Jim O’Neill highlights Capital One’s Bet on Amazon Web Services in a recent Celent Post:
Even as a proponent of the long-term impact that cloud services will have on the banking business, I was nothing less than astonished that Capital One has progressed from cloud newbie in 2014 to going “all in” on AWS in 2015.
It didn’t take long to see what Capital One was up to. By leveraging AWS for DevOps and (over time) production, Capital One is on track to reduce the number of data centers it owns and operates from 8 in 2014 to 5 by 2016, to only 3 by 2018. Capital One intends to redeploy the capital it will recoup from data center consolidation into its core businesses while increasing the scope and pace of innovation at the bank.
Capital One is betting that an AWS-based mobile banking platform will allow the bank to support the level of real-time scalability needed to cope with demand spikes such as occurs on Black Friday and Cyber Monday.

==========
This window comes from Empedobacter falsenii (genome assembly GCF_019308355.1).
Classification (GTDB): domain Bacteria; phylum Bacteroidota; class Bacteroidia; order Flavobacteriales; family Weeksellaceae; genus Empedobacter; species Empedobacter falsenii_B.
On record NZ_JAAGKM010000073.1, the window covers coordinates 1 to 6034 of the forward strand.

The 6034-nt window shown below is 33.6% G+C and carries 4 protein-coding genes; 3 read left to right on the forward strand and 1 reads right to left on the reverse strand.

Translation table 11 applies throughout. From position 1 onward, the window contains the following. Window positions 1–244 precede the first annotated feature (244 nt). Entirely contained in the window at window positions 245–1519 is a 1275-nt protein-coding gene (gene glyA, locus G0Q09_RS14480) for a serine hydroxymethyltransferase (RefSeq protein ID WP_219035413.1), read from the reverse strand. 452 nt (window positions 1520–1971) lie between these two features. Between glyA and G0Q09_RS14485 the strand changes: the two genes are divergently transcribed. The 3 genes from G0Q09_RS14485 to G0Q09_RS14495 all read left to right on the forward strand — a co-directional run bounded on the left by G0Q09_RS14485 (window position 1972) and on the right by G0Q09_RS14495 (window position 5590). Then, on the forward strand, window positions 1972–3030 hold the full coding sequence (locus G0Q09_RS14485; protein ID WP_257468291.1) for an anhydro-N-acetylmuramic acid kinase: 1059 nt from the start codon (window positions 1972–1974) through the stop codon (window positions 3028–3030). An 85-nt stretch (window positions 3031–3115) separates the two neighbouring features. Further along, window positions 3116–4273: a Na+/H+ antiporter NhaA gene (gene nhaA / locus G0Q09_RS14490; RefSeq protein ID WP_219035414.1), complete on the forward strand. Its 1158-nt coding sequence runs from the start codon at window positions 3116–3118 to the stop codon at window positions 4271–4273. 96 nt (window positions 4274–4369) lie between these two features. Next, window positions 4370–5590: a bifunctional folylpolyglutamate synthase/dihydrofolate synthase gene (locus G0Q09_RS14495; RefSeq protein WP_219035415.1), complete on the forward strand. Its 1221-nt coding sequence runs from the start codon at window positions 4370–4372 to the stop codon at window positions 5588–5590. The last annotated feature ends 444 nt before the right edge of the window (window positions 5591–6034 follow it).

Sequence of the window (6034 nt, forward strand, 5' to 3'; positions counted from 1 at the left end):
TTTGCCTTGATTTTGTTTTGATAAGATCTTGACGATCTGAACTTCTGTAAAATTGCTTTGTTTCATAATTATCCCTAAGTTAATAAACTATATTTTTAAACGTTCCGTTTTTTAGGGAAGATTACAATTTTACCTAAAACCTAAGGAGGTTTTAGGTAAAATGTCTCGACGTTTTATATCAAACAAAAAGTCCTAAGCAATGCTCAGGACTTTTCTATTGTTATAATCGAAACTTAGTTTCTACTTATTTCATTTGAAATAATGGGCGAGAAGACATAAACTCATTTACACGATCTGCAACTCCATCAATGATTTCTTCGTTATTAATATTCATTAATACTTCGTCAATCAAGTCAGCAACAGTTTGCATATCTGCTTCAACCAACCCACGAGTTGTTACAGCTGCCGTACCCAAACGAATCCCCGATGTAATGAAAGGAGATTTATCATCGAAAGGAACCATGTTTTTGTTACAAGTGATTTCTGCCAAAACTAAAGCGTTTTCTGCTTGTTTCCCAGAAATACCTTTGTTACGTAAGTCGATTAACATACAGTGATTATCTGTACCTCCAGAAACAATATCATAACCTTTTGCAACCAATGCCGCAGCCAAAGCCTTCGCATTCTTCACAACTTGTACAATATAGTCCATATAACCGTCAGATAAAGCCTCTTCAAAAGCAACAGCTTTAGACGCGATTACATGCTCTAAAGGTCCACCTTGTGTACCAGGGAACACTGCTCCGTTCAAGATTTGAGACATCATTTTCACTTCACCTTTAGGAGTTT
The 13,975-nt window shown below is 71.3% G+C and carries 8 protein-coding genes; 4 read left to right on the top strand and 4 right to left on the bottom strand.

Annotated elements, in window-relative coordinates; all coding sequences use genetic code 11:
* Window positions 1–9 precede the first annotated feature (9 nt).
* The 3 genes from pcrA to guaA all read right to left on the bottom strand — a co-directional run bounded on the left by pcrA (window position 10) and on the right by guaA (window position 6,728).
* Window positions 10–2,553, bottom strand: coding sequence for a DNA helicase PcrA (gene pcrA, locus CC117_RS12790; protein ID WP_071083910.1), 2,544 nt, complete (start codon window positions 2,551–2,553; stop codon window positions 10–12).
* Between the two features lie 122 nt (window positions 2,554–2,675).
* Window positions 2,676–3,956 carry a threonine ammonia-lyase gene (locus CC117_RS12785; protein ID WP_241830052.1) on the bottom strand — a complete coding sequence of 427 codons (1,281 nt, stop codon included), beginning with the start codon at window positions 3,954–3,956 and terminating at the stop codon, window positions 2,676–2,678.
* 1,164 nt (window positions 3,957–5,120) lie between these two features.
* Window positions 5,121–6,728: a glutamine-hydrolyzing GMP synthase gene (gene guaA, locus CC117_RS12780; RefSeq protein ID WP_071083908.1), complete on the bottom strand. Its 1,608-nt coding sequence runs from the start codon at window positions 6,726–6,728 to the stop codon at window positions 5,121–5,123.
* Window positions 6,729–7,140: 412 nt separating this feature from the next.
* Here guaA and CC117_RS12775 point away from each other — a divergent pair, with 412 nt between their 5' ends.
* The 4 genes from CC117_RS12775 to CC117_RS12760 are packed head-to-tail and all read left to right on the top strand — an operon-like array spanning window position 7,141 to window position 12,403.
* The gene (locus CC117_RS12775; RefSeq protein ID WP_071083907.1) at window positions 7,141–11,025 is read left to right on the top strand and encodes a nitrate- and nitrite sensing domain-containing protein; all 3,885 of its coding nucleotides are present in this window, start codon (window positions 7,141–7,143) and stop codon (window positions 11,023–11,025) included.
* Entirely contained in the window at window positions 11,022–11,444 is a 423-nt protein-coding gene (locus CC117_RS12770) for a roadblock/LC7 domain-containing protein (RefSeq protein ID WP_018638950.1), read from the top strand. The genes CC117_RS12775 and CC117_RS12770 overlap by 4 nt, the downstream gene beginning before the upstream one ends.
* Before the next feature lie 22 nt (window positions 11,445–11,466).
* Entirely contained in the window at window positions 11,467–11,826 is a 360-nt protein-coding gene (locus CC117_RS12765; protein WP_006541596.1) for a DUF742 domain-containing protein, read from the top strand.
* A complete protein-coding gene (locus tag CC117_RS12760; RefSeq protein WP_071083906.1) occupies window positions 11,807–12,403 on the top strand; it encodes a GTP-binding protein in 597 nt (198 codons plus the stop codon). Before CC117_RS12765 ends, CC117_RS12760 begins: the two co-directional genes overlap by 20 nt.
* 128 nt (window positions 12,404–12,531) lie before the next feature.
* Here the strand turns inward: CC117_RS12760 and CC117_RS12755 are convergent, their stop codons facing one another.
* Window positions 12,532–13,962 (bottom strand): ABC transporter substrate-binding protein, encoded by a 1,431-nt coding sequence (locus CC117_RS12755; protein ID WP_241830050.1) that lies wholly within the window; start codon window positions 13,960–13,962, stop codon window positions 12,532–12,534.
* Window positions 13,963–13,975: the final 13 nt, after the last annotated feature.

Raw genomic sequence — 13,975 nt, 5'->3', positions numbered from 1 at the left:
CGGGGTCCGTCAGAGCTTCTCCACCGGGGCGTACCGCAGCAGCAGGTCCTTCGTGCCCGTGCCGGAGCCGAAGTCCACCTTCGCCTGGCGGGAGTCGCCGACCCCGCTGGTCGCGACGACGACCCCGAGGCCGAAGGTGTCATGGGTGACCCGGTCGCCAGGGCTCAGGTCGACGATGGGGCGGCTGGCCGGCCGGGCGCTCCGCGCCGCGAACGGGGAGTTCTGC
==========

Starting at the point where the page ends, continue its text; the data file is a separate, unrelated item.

Here’s a stellar point (emphasis mine):
But what about security? Security is the most commonly cited reason why most banks are not embracing cloud services, so I was interested to hear Capital One’s take on security. According to Rob [Alexander, Capital One’s CIO], “Of course, security is critical for us. The financial services industry attracts some of the worst cybercriminals. So, we work closely with the Amazon team to develop a security model which we believe enables us to operate more securely in the public cloud than we can even in our own data centers.”
More securely in the cloud? Either Capital One has gone rogue (very doubtful) or it knows something that most banks have yet to reconcile: when it comes to security, it’s much less about where your sensitive data sits and much more about how you secure your data from pranksters and thieves.